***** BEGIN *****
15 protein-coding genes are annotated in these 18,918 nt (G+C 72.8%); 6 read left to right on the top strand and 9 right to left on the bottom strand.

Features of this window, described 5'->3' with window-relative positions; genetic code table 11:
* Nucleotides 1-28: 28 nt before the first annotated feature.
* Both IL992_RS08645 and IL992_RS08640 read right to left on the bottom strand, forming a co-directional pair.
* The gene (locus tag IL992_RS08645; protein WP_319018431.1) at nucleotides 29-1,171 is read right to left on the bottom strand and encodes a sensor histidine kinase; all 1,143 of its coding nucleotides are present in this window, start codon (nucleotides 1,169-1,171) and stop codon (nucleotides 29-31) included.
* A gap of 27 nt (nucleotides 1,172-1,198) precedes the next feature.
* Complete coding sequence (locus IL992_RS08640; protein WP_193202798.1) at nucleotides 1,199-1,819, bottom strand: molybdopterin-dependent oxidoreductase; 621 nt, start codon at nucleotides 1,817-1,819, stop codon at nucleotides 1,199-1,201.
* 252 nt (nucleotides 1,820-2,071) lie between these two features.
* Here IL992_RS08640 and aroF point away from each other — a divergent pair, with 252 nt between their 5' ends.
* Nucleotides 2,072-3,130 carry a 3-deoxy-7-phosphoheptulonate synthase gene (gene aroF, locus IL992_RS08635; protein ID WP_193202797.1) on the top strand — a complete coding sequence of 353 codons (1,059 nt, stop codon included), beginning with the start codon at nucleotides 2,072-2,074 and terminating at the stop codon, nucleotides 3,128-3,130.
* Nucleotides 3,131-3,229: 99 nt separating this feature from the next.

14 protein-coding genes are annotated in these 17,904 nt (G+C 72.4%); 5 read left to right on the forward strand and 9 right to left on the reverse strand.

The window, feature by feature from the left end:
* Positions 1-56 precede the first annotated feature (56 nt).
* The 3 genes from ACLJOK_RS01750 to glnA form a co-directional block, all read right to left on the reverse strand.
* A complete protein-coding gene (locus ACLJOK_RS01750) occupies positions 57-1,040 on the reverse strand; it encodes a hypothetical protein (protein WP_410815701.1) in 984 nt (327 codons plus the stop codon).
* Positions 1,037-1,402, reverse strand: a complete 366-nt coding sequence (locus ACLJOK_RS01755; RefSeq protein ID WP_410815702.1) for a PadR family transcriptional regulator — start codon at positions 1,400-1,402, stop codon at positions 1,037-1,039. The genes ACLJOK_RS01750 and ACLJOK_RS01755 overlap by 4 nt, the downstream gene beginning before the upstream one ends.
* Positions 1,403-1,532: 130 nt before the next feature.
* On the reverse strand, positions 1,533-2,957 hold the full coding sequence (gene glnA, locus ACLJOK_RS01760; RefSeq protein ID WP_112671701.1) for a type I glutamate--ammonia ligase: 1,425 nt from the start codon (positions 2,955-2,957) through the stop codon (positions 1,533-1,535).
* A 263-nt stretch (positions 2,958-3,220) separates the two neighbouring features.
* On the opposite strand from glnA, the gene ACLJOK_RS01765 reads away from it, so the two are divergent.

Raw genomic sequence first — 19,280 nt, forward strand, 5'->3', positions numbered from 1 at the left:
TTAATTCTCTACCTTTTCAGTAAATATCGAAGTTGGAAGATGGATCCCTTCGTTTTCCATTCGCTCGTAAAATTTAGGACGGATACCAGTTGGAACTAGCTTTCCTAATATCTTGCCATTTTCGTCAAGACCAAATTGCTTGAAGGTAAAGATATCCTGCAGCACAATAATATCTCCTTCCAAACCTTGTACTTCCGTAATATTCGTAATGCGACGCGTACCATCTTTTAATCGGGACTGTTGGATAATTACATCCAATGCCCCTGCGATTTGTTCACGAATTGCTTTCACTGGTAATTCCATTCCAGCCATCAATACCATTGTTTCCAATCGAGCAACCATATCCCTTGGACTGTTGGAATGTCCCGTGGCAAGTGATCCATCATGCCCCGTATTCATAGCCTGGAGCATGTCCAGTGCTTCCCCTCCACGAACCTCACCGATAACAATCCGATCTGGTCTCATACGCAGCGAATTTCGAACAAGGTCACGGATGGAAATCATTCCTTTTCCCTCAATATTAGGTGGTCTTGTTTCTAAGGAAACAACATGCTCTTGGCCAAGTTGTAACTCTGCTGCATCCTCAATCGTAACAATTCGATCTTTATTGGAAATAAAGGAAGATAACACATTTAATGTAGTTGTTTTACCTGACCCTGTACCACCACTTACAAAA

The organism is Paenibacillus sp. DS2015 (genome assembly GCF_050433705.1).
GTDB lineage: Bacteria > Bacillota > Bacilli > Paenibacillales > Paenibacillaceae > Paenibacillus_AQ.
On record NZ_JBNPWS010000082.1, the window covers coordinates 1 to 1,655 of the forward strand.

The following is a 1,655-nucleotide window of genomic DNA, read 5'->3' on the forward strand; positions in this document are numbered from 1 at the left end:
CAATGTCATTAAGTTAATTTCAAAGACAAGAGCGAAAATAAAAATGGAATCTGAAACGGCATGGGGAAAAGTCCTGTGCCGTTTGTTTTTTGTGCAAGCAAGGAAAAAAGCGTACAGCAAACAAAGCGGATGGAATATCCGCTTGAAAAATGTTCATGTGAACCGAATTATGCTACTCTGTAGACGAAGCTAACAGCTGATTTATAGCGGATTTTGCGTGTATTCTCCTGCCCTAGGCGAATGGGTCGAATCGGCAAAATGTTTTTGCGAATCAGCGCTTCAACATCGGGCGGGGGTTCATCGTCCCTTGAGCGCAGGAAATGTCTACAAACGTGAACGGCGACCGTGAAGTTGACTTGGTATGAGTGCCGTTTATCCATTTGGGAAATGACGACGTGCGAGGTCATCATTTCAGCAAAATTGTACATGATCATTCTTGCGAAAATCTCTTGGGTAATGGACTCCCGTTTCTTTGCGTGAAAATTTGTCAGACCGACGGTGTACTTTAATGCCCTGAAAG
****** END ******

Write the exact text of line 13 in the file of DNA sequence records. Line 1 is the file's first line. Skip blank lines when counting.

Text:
The window, feature by feature from the left end: